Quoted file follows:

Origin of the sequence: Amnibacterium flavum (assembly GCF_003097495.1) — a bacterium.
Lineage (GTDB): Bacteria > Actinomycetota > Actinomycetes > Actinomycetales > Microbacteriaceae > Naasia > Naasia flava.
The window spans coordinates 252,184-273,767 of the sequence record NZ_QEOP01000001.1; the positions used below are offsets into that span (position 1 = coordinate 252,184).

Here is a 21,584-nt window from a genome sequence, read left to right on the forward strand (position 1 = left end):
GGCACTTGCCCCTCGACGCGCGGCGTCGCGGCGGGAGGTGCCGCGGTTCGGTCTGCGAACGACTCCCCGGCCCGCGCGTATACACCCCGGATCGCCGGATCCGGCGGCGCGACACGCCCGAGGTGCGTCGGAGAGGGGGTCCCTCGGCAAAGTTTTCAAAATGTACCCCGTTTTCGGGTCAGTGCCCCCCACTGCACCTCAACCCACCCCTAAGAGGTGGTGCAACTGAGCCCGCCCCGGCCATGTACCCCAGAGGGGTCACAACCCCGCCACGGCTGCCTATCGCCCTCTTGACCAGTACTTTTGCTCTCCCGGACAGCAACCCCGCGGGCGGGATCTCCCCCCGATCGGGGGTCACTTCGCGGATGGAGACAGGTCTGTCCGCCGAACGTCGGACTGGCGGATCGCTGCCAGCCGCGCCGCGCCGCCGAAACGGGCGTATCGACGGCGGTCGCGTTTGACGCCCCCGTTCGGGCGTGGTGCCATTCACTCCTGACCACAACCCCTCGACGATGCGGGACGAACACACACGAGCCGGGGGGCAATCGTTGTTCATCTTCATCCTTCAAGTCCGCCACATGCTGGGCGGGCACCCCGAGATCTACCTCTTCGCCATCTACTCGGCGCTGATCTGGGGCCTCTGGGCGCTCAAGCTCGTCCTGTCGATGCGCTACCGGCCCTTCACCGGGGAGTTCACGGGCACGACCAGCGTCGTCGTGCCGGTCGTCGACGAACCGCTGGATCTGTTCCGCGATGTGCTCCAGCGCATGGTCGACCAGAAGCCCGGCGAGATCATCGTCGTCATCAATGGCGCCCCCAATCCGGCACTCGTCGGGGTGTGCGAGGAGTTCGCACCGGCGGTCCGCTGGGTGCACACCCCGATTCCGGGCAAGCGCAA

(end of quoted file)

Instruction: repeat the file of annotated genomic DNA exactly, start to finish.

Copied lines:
Origin of the sequence: Amnibacterium flavum (assembly GCF_003097495.1) — a bacterium.
Lineage (GTDB): Bacteria > Actinomycetota > Actinomycetes > Actinomycetales > Microbacteriaceae > Naasia > Naasia flava.
The window spans coordinates 252,184-273,767 of the sequence record NZ_QEOP01000001.1; the positions used below are offsets into that span (position 1 = coordinate 252,184).

Here is a 21,584-nt window from a genome sequence, read left to right on the forward strand (position 1 = left end):
GGCACTTGCCCCTCGACGCGCGGCGTCGCGGCGGGAGGTGCCGCGGTTCGGTCTGCGAACGACTCCCCGGCCCGCGCGTATACACCCCGGATCGCCGGATCCGGCGGCGCGACACGCCCGAGGTGCGTCGGAGAGGGGGTCCCTCGGCAAAGTTTTCAAAATGTACCCCGTTTTCGGGTCAGTGCCCCCCACTGCACCTCAACCCACCCCTAAGAGGTGGTGCAACTGAGCCCGCCCCGGCCATGTACCCCAGAGGGGTCACAACCCCGCCACGGCTGCCTATCGCCCTCTTGACCAGTACTTTTGCTCTCCCGGACAGCAACCCCGCGGGCGGGATCTCCCCCCGATCGGGGGTCACTTCGCGGATGGAGACAGGTCTGTCCGCCGAACGTCGGACTGGCGGATCGCTGCCAGCCGCGCCGCGCCGCCGAAACGGGCGTATCGACGGCGGTCGCGTTTGACGCCCCCGTTCGGGCGTGGTGCCATTCACTCCTGACCACAACCCCTCGACGATGCGGGACGAACACACACGAGCCGGGGGGCAATCGTTGTTCATCTTCATCCTTCAAGTCCGCCACATGCTGGGCGGGCACCCCGAGATCTACCTCTTCGCCATCTACTCGGCGCTGATCTGGGGCCTCTGGGCGCTCAAGCTCGTCCTGTCGATGCGCTACCGGCCCTTCACCGGGGAGTTCACGGGCACGACCAGCGTCGTCGTGCCGGTCGTCGACGAACCGCTGGATCTGTTCCGCGATGTGCTCCAGCGCATGGTCGACCAGAAGCCCGGCGAGATCATCGTCGTCATCAATGGCGCCCCCAATCCGGCACTCGTCGGGGTGTGCGAGGAGTTCGCACCGGCGGTCCGCTGGGTGCACACCCCGATTCCGGGCAAGCGCAA